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Question

My use case for what is described below is not a language or compiler implementation, but finding a reasonable semantics for this feature in a an abstract calculus.

Ideally, you give me a name for this concept, with references to a language that implements it and how that is done, or a theoretical exposition of how it could be done. Of course an original idea is highly appreciated, too.

A solution combining metaprogramming with an existing language feature is fine as well.

Detailed examples

I don't really know whether the concept I have in mind already has a name. I'm looking for a language feature by which you can declare variables referring to complex data types from their parts, as they were mutable, without them actually being mutable.

The essential part of what I imagine is not the controlled immutability, though, but the ability to "synthesize" an immutable structure implicitely from "assignment-like" forms.

Let's assume for now that such special variables are written as <x>. As an example, take a Markov chain:

<x[1]> = 0
for n in 1:N {
    <x[n]> = <x[n-1]> + rand()
}
print(<x[2]>) # OK
print(<x>)    # OK (but I never wrote `<x> = ...`!
<x[2]> = 2    # ERROR (mutation)
<x[N+1]> = 3  # ERROR (usage after completion)

Note that:

  • x is not needed to be "initialized", to an empty or uninitialized sequence or otherwise.
  • When the whole <x> is used, it is "unified" from all the individual <x[i]>.
  • I'd like the <x[i]> to behave just like single variables, as if the loop were completely unrolled to scalars x_i.
  • As soon as <x> has been "unified", it can no more be updated. At that point, <x> is assumed to be "complete".
  • The errors should not occur just at runtime, but be statically detectable -- either as a type error, or after some other kind of analysis.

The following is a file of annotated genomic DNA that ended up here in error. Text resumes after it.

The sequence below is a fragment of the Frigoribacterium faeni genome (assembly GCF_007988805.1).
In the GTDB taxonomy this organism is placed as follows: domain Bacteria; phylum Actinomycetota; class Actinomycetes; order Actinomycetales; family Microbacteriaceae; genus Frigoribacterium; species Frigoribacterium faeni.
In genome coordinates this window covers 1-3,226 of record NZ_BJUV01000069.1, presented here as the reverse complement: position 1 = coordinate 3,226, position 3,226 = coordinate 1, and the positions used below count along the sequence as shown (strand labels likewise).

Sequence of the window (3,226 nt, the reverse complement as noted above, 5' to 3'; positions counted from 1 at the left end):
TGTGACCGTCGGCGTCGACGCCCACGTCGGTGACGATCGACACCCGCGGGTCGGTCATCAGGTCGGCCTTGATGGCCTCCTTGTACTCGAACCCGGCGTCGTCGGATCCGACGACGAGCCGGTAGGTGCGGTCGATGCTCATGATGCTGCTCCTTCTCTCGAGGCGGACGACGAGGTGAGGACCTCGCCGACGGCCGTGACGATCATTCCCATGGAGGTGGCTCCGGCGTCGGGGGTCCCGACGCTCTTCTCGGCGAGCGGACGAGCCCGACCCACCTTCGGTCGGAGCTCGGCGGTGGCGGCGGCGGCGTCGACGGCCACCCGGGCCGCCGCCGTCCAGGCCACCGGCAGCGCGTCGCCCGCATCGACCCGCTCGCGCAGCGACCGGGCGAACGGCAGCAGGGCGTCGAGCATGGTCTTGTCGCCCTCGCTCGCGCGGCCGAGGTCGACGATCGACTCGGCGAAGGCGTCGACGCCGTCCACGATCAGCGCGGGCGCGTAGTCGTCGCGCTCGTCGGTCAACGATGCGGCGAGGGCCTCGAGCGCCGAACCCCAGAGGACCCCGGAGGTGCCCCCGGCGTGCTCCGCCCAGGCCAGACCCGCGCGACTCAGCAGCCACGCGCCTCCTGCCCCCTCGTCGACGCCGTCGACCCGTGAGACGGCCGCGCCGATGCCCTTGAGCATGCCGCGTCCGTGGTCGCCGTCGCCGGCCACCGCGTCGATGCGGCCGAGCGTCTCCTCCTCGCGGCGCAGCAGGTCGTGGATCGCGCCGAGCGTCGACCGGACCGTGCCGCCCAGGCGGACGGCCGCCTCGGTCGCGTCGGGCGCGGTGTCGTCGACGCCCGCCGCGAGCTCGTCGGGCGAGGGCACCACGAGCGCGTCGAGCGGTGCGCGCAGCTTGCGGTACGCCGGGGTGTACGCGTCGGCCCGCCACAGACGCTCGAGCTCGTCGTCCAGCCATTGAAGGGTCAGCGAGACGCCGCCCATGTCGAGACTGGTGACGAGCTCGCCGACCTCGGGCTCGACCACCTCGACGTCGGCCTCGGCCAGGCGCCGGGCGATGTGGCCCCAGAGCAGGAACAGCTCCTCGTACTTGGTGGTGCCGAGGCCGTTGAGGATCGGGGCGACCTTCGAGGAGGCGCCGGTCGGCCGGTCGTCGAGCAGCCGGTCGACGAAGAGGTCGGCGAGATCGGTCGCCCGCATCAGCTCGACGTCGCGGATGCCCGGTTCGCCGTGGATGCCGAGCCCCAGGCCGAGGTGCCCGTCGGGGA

• Arrays are just an example. In principle, the same concept should also work for <x> being a struct, and several fields of it (<x.foo>) assigned after each other.

The code above is not trivially transformable to an initializer; it is expressible as an unfold, but I want this to work generally. I can imagine that a system of this kind could more easily be designed when the components are statically known:

<x[1]> = 1
<x[2]> = <x[1]> + 1
sum(<x>)

can be simply rewritten as

<x> = (1, 1 + 1)
sum(<x>)

but that's not enough flexibility.

And I'm not doing Prolog, so only "unification" is not enough of an answer. This is unification of mutation statements in imperative syntax.

Ideas for realization

Syntax

I can imagine something like a VB with statement, as follows:

with <x> {
  <x[1]> = 1
  <x[2]> = <x[1]> + 1
}
print(<x>)

but that's not quite as implicit as I want. Also, at least it would have to allow arbitrary statements within its body, without imposing restriction on interdependencies. And once that's possible, you could probably just infer the boundaries of the "with block" automatically as the largest range of expressions from the first mention of any <x[i]> to the first usage of <x>.

That could also be implemented by making <x> transient within the block, and persisting it at the end, but the thing I'm after is not to control mutability, but the implicit unification. At least one would need a way to statically detect modification after persistification -- unlike how this works in Clojure.

Special types

The direction I see most hope in is a special type system. In that case, x might be needed to be "declared" at the beginning somehow.

I resarched substructural type system a bit, but think that none of them really does what I want: the restriction is not to use the components of <x> only a certain number of times, but to build up a thing by parts. After that, the parts should be able to be used as much as one likes with immutable access.

However I could just be wrong, and there is a way to use some substructural system for this purpose.

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    $\begingroup$ Not an answer, but some relevant search terms to look into if you haven't already: definite assignment analysis, exhaustive pattern matching, copatterns. $\endgroup$ – Aaron Rotenberg Aug 31 '20 at 8:37
  • $\begingroup$ At least 1.5 new ideas for me. Copatterns look like a hot candidate! $\endgroup$ – phipsgabler Aug 31 '20 at 8:41

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